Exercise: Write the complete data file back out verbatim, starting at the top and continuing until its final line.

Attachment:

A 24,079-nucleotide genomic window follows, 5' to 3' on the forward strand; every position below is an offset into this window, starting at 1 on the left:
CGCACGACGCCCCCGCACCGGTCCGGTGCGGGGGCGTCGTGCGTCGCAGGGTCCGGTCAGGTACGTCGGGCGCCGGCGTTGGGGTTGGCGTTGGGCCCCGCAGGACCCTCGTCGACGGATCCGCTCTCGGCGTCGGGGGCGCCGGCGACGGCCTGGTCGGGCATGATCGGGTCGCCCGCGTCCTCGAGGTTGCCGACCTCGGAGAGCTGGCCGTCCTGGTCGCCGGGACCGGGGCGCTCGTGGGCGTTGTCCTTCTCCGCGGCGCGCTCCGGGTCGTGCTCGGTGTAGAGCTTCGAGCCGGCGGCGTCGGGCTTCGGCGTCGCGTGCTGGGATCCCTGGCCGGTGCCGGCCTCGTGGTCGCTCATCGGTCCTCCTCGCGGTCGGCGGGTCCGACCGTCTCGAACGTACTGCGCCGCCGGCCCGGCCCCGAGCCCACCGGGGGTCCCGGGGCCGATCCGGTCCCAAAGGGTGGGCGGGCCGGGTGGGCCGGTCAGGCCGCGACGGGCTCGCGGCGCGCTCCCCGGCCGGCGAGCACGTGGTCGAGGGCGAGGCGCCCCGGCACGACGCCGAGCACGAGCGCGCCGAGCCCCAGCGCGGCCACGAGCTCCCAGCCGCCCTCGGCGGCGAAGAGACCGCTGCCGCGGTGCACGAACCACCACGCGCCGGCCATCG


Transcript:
A 24,079-nucleotide genomic window follows, 5' to 3' on the forward strand; every position below is an offset into this window, starting at 1 on the left:
CGCACGACGCCCCCGCACCGGTCCGGTGCGGGGGCGTCGTGCGTCGCAGGGTCCGGTCAGGTACGTCGGGCGCCGGCGTTGGGGTTGGCGTTGGGCCCCGCAGGACCCTCGTCGACGGATCCGCTCTCGGCGTCGGGGGCGCCGGCGACGGCCTGGTCGGGCATGATCGGGTCGCCCGCGTCCTCGAGGTTGCCGACCTCGGAGAGCTGGCCGTCCTGGTCGCCGGGACCGGGGCGCTCGTGGGCGTTGTCCTTCTCCGCGGCGCGCTCCGGGTCGTGCTCGGTGTAGAGCTTCGAGCCGGCGGCGTCGGGCTTCGGCGTCGCGTGCTGGGATCCCTGGCCGGTGCCGGCCTCGTGGTCGCTCATCGGTCCTCCTCGCGGTCGGCGGGTCCGACCGTCTCGAACGTACTGCGCCGCCGGCCCGGCCCCGAGCCCACCGGGGGTCCCGGGGCCGATCCGGTCCCAAAGGGTGGGCGGGCCGGGTGGGCCGGTCAGGCCGCGACGGGCTCGCGGCGCGCTCCCCGGCCGGCGAGCACGTGGTCGAGGGCGAGGCGCCCCGGCACGACGCCGAGCACGAGCGCGCCGAGCCCCAGCGCGGCCACGAGCTCCCAGCCGCCCTCGGCGGCGAAGAGACCGCTGCCGCGGTGCACGAACCACCACGCGCCGGCCATCG